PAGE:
Though the festivities occurred every night last week, I only discovered it at the close of the Fool’s Gold record label showcase at Emo’s (featuring artists such as Classixx, Oliver, and A-Trak). The open-air space was well-suited to the 70 degree Austin evening, featuring a bar adorned with Christmas lights (and free Red Bull), candlelit outdoor fire pits, and a number of silver trailers renovated to resemble small lounges. My friends and I immediately ventured towards the trailers, sitting atop plush red pillows and surrounding ourselves in richly-colored curtains. In addition to the free Red Bull and the welcoming ambiance, the people were generally friendly and social. The laid-back tenor of the gathering was the perfect chill out after a night of concert-going, and I left at 5:30 a.m. with a phone full of new numbers and a head full of caffeine.
My point is this: while there were certainly a plethora of amazing concerts to see at the festival, this party may have been one of the best functions that I attended all week. So, if you are fortunate enough to take part next year, don’t forget to consider some of the more interesting – and less obvious – events that will be right under your nose.
Post by Chloe Lula.
Flying Lotus – a.k.a. Steven Ellison – has been at the forefront of the electronic music scene for nearly a decade; his recent March 12 show at the Amoa Arthouse on Tuesday was one of my most anticipated performances and an unmistakable representation of his unique musical intersection of hip-hop, trip-hop, jazz, blues, and psychadelia. The performance, though true to Ellison’s unique style, was a further departure from his hip-hop roots, instead adopting more jazz sensibilities and heavy instrumentation. Fly Lo founded Brainfeeder, an L.A.-based record label that focuses on electronic music and has signed artists such as Daedelus, Thundercat, Martyn, and Mr. Oizo (you can see a complete list of their producers here: http://www.brainfeedersite.com/); Tuesday’s showcase featured three openers from the label that I am personally unfamiliar with: B. Lewis, Teebs, and Tokimonsta.
Teebs (the stage name of Mtendere Mandowa) played a set that involved recording, layering, and altering soundscapes built on harps, shakers, and drum taps. The shrouded, dewy beats perfectly complemented Amoa’s artspace, the filters and clipped loops like the smudged watercolor paintings on the surrounding walls. In totality, his set was a pleasant deviation from the more upbeat DJs that followed him. His album Collections 01 is a good starting point for new listeners; not too daydreamy, it is structured, confident, and accessible.
Tokimonsta (Jennifer Lee) is another L.A. native and Brainfeeder producer known for her indie electronic, R&B, and dance music. Her music selection was notably more upbeat than Teebs,’ incorporating aspects of experimental and trap-inspired tropes. Lee is no newcomer to the world of experimental electronica and has enjoyed limited overseas exposure – she toured the UK back in 2009, and has released through London-based label Ramp Recordings. Her album Creature Dreams is the latest evolution of an artist steadily developing a very singular voice; indeed, Lee seemed to appear at almost every other electronic showcase that I went to over the course of the week. While I wasn’t as inspired by her performance at AM Only on Friday, her set was a perfect transition between Teebs and Fly Lo. Her ability to navigate organically between electronic subgenres was a highlight of the night, and I recommend checking out more of her beats here: https://soundcloud.com/tokimonsta.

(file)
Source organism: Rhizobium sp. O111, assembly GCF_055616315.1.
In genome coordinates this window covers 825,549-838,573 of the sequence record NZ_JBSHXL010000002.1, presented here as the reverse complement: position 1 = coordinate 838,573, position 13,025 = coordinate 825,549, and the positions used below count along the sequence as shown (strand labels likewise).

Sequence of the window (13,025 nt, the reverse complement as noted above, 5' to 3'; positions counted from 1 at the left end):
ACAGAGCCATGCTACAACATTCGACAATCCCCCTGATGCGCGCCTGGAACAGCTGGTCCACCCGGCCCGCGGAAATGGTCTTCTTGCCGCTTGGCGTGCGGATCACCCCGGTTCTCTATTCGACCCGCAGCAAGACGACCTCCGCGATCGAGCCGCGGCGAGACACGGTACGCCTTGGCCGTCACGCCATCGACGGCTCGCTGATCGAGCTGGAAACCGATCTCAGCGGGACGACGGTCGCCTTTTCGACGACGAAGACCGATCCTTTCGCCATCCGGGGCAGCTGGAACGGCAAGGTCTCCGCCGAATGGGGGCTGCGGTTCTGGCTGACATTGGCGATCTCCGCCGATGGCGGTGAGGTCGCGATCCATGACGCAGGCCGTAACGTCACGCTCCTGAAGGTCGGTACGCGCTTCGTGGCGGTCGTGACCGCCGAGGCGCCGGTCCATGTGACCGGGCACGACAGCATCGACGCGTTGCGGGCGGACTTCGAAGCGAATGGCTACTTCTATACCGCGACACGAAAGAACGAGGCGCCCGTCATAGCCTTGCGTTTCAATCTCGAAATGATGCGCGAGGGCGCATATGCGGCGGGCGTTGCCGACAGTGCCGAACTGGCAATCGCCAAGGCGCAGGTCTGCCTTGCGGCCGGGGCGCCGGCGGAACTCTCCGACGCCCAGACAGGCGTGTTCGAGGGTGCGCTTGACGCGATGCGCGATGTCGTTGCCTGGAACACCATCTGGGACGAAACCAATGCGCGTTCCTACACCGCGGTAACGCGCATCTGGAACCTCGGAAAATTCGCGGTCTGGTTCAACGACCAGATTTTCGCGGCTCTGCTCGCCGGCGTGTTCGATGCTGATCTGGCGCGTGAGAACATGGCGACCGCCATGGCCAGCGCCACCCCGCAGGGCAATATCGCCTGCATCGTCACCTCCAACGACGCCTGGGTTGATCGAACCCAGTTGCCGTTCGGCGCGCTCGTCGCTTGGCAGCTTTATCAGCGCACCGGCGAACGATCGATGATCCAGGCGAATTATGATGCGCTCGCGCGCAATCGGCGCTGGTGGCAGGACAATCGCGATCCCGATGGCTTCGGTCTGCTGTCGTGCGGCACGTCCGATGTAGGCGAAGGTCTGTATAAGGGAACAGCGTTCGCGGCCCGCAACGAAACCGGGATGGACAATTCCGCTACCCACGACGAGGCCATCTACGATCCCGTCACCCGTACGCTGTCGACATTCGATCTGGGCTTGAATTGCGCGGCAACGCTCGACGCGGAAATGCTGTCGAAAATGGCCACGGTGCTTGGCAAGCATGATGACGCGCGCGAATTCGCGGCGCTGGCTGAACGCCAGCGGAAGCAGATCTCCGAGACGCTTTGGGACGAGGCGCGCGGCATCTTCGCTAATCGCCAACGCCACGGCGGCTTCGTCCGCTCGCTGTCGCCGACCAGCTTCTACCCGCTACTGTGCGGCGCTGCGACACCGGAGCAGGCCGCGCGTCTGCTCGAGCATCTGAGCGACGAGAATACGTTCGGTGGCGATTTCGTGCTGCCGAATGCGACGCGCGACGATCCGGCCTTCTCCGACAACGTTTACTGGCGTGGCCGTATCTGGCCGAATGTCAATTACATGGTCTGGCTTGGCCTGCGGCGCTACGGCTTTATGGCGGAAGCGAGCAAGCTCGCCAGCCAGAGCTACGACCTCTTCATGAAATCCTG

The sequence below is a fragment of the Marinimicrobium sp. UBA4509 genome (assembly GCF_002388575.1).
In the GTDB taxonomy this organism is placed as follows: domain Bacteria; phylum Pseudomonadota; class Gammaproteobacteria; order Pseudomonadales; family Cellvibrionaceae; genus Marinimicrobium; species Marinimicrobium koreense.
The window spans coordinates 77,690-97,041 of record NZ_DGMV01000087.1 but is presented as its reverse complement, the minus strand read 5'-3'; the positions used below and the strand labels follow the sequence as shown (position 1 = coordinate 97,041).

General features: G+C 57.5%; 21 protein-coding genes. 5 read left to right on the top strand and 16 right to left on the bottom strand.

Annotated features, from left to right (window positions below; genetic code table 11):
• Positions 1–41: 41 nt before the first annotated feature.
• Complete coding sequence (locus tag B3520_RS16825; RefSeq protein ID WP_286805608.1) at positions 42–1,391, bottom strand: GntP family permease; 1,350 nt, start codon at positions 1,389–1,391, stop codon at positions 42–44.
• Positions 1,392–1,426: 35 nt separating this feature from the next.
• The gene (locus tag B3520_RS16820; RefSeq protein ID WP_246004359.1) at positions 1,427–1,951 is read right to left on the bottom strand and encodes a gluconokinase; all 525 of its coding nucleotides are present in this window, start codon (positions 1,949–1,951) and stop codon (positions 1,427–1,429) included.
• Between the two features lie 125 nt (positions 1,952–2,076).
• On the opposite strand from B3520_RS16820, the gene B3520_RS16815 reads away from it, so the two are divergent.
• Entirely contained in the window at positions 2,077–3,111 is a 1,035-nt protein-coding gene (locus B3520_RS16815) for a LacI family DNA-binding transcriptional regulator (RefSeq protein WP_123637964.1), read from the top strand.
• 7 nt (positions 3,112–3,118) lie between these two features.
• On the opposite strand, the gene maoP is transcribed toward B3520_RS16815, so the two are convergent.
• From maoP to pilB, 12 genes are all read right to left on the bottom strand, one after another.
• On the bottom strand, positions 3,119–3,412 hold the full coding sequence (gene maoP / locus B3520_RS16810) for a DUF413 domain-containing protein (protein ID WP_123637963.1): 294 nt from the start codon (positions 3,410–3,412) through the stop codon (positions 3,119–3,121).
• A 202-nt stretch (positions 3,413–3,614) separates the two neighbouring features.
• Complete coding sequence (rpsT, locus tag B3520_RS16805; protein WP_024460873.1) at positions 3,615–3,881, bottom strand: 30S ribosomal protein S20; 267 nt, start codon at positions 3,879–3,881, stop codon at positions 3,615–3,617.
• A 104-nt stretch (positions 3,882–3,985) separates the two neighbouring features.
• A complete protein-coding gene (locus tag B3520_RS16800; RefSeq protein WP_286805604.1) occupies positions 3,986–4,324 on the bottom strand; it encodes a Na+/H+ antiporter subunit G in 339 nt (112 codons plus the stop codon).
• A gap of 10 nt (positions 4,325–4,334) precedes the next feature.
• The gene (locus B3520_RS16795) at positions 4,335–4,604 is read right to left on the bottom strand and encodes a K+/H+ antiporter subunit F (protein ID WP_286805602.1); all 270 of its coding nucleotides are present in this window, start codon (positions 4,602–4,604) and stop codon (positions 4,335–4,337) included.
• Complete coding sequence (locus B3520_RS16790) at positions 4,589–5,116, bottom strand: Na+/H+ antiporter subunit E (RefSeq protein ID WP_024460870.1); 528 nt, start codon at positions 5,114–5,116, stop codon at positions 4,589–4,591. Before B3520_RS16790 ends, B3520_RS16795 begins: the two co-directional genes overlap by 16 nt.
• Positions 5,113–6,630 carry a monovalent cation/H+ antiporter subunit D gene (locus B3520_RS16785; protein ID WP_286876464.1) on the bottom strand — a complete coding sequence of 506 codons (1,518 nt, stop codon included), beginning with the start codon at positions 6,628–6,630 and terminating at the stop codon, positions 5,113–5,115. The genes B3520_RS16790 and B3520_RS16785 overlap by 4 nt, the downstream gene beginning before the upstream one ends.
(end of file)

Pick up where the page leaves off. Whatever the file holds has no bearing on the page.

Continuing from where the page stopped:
Finally, Fly Lo: Flanked by sheer monitors, the artist decided to experiment with the idea of his presence being just one part of the spectacle by projecting trippy images onto overlapping screens. The next hour and a half was filled with transitions and layer blending that would enthrall any EDM fan, and I suspect that most individuals in the audience will remember his choice of curative audio and choice samples (including Beastie Boys’ “Intergalactic” and his own “Astral Plane”). The driving force of psychedelic emotion that Ellison evoked in his performance was largely due to his sample choice and manipulation. Like Amon Tobin, Fly Lo is capable of re-contextualizing samples in creative and distinctive ways, often producing entirely new instrumentals by rearranging existing musical parts. “All the Secrets” from Until the Quiet Comes, for example, does an excellent job of subtly altering piano melodies to bring about more dream-like, abstract themes that are echoed in Thundercat’s vocals in “DMT Song” (with a nod to the psychedelic drug of the same name). Though numerous overlapping patterns saturate his songs, he has a penchant for using a number of samples and vocals without cluttering his arrangements.
Graceful, humble, and enthused, Flying Lotus finished his set in a way that many did not expect: calmly. There was no final drop, no loud explosions of confetti or laser lights, and no gratuitous into-the-mic shouting matches. If anyone understands the flow and energy of a show, it was he, and he knew that we had just danced ourselves into exhaustion for two hours. Lulling us back into a relaxed state (as he is known for with his Adult Swim produced beats and bumps), Ellison left the stage to the chants of “One more song!” and faded into the background – letting the audience reflect back on what they had just experienced.
Tuesday’s Brainfeeder showcase was by far one of the best that I saw at SXSW. For any who have the opportunity to see any of these artists live, I would not pass up the opportunity: Brainfeeder has consistently released flawless and well-produced albums, and I look forward to delving deeper into their cache of artists and DJs.
Post by Chloe Lula.